This volume brings together a series of lectures A. V. Dicey first gave at Harvard Law School on the influence of public opinion in England during the nineteenth century and its impact on legislation. Dicey’s lectures were accurate as a reflection of the anxieties felt by turn-of-the-century Benthamite Liberals in the face of Socialist and New Liberal challenges.
Originally published in German in 1936, The Natural Law is the first work to clarify the differences between traditional natural law as represented in the writings of Cicero, Aquinas, and Hooker and the revolutionary doctrines of natural rights espoused by Hobbes, Locke, and Rousseau.
The Roots of Liberty is a critical collection of essays on the origin and nature of the often elusive idea of liberty. The essays address early medieval developments, encompassing such seminal issues as the common-law mind of the sixteenth century under the Tudor monarchs, the struggle for power and authority between the Stuart kings and Parliament in the seventeenth century, and the role of the ancient constitution in the momentous legal and constitutional debate that occurred between the Glorious Revolution and the American Declaration of Independence.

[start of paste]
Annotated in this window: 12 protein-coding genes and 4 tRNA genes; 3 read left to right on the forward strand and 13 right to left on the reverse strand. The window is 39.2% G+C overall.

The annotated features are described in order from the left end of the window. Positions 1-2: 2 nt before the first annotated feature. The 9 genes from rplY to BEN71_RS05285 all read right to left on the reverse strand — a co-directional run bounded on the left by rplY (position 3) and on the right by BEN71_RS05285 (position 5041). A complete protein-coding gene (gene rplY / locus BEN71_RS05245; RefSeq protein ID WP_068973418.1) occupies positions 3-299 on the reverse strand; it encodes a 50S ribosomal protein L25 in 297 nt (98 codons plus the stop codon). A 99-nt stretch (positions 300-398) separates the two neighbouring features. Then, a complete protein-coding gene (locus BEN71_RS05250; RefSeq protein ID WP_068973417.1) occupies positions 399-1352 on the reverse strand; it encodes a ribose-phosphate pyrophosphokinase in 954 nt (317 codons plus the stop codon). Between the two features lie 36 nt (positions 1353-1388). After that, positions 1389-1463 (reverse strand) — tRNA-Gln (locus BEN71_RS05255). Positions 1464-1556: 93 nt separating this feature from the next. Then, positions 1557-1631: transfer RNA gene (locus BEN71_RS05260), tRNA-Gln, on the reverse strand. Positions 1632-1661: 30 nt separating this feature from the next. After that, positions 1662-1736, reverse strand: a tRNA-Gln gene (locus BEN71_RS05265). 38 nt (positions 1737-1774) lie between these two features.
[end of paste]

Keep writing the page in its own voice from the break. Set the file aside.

Sir Edward Coke (1552–1634) successfully defended English liberties against the royal prerogative of the Stuart kings and virtually single-handedly established the rule of law for the English-speaking peoples. Coke’s view of English law has had a powerful influence on lawyers, judges, and politicians through the present day.
Written for the layman as well as the attorney, The Story of Law is the only complete outline history of the law ever published. “It is,” too, noted journalist William Allen White of the original edition, “the sort of book that any lawyer could take home and give to his children in their teens and twenties as a justification of his career.” Moreover, The Story of Law has well been termed “the perfect book for introducing the beginning law student to the origin and history of the law.” John M. Zane lucidly describes the growth and improvement of the law over thousands of years, and he points out that an increasing awareness of the individual as a person who is responsible for decision and action gradually transformed the law. The seventeen chapters include “The Physical Basis of Law,” “Law Among Primordial Men,” “Babylonian Law,” “The Jewish Law,” “Law Among the Greeks,” “The Roman Creation of Modern Law,” “Medieval Law in Europe,” “The Origins of English Law,” and “International Law.” Professor Charles J. Reid, Jr., of Emory University School of Law, has contributed an unsurpassed forty-page “Selected Bibliography on Legal History” that will be of enormous interest to academics, students, practicing attorneys, and general readers alike.